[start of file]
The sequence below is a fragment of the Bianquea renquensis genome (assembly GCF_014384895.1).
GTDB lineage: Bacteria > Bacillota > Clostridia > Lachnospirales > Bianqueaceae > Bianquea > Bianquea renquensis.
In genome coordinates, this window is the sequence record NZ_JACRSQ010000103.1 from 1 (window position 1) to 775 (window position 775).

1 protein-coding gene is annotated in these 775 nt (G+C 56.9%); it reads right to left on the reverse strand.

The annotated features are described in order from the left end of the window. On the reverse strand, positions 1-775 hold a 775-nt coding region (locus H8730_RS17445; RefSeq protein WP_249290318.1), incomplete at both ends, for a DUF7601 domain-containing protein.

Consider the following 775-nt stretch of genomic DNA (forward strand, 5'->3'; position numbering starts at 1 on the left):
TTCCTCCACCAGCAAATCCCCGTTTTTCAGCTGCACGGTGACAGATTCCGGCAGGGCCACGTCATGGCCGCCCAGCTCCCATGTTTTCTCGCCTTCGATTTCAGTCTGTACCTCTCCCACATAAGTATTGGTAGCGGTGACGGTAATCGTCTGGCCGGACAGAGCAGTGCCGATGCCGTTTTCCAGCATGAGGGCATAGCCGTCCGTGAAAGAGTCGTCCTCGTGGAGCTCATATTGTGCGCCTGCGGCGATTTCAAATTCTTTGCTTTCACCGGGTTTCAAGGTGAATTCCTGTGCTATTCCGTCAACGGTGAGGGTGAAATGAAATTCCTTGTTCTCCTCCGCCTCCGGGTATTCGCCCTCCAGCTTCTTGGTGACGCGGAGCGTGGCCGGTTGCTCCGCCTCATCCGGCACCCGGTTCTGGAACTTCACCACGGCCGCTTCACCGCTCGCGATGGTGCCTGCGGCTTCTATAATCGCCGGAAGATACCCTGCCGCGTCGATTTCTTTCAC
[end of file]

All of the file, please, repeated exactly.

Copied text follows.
The sequence below is a fragment of the Bianquea renquensis genome (assembly GCF_014384895.1).
GTDB lineage: Bacteria > Bacillota > Clostridia > Lachnospirales > Bianqueaceae > Bianquea > Bianquea renquensis.
In genome coordinates, this window is the sequence record NZ_JACRSQ010000103.1 from 1 (window position 1) to 775 (window position 775).

1 protein-coding gene is annotated in these 775 nt (G+C 56.9%); it reads right to left on the reverse strand.

The annotated features are described in order from the left end of the window. On the reverse strand, positions 1-775 hold a 775-nt coding region (locus H8730_RS17445; RefSeq protein WP_249290318.1), incomplete at both ends, for a DUF7601 domain-containing protein.

Consider the following 775-nt stretch of genomic DNA (forward strand, 5'->3'; position numbering starts at 1 on the left):
TTCCTCCACCAGCAAATCCCCGTTTTTCAGCTGCACGGTGACAGATTCCGGCAGGGCCACGTCATGGCCGCCCAGCTCCCATGTTTTCTCGCCTTCGATTTCAGTCTGTACCTCTCCCACATAAGTATTGGTAGCGGTGACGGTAATCGTCTGGCCGGACAGAGCAGTGCCGATGCCGTTTTCCAGCATGAGGGCATAGCCGTCCGTGAAAGAGTCGTCCTCGTGGAGCTCATATTGTGCGCCTGCGGCGATTTCAAATTCTTTGCTTTCACCGGGTTTCAAGGTGAATTCCTGTGCTATTCCGTCAACGGTGAGGGTGAAATGAAATTCCTTGTTCTCCTCCGCCTCCGGGTATTCGCCCTCCAGCTTCTTGGTGACGCGGAGCGTGGCCGGTTGCTCCGCCTCATCCGGCACCCGGTTCTGGAACTTCACCACGGCCGCTTCACCGCTCGCGATGGTGCCTGCGGCTTCTATAATCGCCGGAAGATACCCTGCCGCGTCGATTTCTTTCAC